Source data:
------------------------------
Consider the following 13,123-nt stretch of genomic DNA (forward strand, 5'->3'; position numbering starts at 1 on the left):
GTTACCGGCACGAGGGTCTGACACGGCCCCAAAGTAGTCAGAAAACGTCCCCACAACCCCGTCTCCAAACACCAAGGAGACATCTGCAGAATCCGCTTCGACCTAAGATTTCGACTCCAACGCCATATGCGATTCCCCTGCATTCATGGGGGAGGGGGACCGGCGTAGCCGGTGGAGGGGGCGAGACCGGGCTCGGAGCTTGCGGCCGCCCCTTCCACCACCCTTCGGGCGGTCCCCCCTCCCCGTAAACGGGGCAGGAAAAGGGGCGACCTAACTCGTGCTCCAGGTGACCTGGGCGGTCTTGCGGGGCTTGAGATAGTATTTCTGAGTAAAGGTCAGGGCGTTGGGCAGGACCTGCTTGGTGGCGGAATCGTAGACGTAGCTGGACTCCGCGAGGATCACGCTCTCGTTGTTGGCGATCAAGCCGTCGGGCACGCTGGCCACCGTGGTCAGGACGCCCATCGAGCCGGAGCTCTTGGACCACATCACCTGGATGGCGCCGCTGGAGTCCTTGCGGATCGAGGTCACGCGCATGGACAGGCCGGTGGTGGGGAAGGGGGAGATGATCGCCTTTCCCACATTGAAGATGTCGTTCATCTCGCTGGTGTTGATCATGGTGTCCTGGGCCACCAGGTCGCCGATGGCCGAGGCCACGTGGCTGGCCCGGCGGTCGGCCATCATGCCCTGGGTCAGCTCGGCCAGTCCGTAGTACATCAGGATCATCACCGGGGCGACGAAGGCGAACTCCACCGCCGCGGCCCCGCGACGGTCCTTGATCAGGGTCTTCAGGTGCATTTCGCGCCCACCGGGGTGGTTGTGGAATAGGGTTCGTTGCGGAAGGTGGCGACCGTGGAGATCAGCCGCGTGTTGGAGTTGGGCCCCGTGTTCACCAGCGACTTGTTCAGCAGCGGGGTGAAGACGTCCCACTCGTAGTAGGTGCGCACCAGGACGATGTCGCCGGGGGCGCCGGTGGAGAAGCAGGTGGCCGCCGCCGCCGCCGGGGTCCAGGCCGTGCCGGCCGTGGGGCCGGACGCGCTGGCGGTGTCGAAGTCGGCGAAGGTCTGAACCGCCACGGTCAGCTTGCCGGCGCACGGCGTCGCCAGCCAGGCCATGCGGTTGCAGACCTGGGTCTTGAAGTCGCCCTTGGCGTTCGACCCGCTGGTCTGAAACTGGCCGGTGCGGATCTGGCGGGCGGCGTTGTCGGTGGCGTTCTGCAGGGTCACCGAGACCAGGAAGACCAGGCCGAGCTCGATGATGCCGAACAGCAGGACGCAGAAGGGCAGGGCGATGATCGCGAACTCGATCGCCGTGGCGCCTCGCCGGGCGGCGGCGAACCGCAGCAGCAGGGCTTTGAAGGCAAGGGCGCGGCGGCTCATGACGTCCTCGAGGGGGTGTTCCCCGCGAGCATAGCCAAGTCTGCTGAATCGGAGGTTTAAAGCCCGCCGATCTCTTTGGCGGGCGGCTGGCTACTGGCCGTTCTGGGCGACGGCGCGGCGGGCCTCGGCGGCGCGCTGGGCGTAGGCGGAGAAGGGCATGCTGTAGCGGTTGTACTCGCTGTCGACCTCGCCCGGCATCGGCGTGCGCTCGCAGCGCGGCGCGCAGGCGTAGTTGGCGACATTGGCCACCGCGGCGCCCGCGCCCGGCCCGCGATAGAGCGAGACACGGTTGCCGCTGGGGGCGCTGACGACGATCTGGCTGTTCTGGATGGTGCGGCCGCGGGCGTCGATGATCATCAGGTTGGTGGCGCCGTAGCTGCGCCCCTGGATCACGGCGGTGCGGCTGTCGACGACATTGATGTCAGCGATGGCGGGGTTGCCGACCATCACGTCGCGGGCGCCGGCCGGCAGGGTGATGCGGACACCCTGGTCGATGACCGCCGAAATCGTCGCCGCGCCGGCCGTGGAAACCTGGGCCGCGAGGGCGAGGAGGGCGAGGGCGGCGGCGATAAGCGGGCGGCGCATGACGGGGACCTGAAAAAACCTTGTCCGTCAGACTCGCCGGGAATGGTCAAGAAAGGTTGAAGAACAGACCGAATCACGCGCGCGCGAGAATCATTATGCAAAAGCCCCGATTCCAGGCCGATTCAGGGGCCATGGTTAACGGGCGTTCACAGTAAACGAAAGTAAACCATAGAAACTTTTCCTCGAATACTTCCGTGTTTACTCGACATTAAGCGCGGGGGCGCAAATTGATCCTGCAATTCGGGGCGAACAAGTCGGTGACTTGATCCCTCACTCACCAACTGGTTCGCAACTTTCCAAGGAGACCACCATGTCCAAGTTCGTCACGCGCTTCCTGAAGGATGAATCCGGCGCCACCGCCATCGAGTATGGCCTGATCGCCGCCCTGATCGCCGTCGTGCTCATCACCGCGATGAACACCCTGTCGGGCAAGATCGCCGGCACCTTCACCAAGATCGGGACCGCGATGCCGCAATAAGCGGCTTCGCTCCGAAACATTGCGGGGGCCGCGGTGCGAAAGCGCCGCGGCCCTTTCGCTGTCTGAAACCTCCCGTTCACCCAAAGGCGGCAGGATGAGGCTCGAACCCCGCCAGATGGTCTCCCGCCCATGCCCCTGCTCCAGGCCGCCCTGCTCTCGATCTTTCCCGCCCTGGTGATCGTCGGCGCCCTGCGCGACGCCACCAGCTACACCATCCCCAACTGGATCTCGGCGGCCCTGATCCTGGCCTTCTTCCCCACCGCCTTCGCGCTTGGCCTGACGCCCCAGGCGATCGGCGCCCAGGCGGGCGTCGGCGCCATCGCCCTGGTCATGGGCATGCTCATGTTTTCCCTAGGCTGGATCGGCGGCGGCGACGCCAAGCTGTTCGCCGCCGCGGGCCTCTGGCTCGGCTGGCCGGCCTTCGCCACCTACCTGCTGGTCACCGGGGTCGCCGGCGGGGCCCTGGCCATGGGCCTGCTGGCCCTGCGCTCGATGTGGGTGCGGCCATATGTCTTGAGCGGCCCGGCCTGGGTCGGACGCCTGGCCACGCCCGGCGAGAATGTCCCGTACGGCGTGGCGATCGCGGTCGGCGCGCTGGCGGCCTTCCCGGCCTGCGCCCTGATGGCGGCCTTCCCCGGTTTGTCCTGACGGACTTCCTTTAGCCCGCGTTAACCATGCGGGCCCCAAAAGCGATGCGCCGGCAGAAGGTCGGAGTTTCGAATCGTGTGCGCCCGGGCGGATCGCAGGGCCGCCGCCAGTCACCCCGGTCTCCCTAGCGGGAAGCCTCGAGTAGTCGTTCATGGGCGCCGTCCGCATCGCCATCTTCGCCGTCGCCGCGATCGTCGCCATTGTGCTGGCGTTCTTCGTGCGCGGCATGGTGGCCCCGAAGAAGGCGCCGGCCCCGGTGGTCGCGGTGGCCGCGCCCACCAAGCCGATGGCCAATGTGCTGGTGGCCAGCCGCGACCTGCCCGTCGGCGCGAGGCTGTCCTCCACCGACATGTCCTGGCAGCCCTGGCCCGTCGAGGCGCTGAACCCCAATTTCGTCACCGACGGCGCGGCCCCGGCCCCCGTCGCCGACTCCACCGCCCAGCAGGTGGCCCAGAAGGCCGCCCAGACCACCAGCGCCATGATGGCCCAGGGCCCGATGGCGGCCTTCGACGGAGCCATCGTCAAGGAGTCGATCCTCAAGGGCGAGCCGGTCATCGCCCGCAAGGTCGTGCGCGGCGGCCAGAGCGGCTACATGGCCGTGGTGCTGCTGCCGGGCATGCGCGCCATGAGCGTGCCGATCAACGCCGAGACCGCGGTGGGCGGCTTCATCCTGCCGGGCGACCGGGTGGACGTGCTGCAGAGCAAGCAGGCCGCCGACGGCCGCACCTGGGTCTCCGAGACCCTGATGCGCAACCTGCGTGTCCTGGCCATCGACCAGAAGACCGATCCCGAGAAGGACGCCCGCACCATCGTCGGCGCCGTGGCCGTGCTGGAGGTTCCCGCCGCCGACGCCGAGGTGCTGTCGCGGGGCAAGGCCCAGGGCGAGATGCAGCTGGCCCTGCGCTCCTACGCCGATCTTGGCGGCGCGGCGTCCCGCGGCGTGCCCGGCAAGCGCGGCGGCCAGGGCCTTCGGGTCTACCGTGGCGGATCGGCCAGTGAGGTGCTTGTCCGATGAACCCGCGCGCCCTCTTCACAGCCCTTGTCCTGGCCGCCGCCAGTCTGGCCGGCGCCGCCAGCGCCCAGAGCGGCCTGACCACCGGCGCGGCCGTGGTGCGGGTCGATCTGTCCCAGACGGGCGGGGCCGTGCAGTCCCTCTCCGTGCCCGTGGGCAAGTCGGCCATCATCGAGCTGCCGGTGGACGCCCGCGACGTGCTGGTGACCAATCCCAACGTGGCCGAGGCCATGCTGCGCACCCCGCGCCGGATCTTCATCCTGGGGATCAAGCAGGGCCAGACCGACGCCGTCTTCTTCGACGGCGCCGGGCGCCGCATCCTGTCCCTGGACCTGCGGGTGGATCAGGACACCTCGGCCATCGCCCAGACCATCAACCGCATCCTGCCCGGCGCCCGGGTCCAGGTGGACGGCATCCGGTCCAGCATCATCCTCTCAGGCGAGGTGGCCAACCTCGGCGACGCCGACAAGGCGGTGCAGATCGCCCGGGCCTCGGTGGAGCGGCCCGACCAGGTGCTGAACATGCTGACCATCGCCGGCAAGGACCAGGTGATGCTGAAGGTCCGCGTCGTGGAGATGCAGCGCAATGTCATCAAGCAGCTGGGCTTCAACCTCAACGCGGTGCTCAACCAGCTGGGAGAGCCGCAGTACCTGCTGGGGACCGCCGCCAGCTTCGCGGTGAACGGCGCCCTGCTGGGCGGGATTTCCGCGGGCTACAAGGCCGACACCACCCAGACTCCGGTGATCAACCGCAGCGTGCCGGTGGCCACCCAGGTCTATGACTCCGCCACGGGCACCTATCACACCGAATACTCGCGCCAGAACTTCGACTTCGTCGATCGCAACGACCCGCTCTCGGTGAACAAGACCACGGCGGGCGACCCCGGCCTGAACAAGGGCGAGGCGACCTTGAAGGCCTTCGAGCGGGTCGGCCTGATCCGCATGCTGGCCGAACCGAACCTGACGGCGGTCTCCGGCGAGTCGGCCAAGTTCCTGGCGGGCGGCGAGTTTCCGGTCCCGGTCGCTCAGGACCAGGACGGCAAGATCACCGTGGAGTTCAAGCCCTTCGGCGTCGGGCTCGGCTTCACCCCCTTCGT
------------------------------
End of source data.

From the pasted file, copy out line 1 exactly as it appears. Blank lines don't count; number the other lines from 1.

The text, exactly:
Consider the following 13,123-nt stretch of genomic DNA (forward strand, 5'->3'; position numbering starts at 1 on the left):